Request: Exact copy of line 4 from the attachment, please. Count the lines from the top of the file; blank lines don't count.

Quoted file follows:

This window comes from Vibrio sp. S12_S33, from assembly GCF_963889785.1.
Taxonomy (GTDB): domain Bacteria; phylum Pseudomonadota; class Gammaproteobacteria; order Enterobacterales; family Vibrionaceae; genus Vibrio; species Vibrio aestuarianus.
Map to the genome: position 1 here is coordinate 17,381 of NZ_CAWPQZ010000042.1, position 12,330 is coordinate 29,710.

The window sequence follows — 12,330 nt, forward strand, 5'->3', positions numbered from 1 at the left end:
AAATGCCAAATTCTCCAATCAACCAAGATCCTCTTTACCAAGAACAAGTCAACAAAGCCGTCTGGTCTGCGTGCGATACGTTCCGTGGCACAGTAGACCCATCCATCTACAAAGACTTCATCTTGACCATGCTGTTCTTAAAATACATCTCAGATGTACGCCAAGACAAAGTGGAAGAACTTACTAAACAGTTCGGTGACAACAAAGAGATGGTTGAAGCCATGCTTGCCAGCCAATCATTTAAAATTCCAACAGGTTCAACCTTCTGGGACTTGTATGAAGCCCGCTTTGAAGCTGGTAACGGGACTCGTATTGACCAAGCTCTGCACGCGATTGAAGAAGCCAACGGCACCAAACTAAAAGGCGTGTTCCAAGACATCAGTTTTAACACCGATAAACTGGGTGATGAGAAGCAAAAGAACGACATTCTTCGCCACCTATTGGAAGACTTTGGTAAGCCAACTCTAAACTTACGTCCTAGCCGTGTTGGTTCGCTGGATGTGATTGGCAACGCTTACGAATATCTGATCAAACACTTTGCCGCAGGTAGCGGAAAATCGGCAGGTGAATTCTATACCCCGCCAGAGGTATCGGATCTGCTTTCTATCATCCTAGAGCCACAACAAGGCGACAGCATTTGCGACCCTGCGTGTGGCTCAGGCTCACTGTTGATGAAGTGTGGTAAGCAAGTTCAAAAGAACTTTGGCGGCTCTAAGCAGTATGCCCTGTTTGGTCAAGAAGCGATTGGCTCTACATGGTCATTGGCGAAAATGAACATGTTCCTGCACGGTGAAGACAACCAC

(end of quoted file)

The window sequence follows — 12,330 nt, forward strand, 5'->3', positions numbered from 1 at the left end: